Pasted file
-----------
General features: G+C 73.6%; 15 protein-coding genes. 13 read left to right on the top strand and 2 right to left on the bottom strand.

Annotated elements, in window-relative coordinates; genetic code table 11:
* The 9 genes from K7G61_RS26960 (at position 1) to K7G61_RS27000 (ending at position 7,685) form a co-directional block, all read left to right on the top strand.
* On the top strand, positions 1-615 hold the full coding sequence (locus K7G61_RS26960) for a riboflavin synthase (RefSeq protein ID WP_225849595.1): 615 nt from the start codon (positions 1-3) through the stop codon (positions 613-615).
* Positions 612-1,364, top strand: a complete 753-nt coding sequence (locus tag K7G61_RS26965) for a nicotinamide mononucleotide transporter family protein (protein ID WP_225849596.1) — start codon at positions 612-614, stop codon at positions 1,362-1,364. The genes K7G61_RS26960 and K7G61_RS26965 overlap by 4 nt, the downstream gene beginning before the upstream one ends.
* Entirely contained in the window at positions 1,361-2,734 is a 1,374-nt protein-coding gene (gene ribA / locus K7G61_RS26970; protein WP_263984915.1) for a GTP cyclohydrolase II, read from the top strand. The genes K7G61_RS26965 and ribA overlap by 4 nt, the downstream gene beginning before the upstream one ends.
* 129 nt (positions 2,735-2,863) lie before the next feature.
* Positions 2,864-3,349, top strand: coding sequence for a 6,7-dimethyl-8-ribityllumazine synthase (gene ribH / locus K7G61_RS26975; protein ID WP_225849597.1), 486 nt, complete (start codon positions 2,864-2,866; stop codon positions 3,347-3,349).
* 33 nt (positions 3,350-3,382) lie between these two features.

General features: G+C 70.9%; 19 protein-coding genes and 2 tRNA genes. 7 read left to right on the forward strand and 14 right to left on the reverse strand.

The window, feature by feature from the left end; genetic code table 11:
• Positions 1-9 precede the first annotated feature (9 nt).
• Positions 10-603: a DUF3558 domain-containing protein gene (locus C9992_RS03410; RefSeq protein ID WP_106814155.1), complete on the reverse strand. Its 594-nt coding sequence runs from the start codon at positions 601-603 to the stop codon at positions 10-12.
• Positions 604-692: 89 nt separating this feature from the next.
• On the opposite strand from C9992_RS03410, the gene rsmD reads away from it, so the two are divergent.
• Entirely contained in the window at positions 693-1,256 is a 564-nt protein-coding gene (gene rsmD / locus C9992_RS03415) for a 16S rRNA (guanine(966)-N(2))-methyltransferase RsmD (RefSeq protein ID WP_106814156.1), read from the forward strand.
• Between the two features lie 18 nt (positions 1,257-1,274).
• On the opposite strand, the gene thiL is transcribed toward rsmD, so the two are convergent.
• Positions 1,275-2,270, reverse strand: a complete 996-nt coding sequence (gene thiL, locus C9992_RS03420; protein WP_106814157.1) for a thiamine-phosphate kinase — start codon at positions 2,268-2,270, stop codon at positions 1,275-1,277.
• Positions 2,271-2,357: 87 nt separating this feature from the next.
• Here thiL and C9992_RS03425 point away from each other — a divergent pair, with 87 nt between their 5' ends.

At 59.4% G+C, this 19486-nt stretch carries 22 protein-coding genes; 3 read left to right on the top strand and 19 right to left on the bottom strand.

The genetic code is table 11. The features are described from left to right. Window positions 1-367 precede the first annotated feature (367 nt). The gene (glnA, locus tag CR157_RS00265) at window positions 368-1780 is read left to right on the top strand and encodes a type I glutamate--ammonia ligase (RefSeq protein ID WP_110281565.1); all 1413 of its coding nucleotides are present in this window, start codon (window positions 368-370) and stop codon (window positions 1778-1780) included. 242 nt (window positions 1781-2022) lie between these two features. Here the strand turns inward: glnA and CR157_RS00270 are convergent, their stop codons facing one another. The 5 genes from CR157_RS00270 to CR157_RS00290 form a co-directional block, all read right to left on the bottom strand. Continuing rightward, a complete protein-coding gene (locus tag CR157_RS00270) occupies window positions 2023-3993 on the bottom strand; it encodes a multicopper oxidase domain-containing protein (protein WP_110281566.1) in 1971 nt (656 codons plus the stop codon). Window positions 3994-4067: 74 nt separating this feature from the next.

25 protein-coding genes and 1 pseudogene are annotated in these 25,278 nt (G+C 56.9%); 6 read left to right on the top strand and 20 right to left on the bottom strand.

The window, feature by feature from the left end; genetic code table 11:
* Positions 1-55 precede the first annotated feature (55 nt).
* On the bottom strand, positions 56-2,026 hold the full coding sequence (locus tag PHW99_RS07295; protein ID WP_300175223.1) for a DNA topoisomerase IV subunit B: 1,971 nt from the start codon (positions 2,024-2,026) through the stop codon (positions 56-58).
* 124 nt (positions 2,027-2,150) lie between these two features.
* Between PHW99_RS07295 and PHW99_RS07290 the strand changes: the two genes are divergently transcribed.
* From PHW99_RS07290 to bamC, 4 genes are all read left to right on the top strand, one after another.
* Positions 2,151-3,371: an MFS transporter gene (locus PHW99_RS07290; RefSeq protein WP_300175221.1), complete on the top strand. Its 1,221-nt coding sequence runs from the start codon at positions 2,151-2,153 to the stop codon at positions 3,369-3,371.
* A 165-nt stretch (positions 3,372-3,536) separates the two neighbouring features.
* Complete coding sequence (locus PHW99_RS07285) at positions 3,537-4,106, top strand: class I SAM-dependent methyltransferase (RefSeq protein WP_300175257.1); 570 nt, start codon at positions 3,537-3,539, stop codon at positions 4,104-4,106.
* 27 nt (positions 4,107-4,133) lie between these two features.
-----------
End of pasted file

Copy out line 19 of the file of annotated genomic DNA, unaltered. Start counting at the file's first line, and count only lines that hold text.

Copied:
• Positions 1,275-2,270, reverse strand: a complete 996-nt coding sequence (gene thiL, locus C9992_RS03420; protein WP_106814157.1) for a thiamine-phosphate kinase — start codon at positions 2,268-2,270, stop codon at positions 1,275-1,277.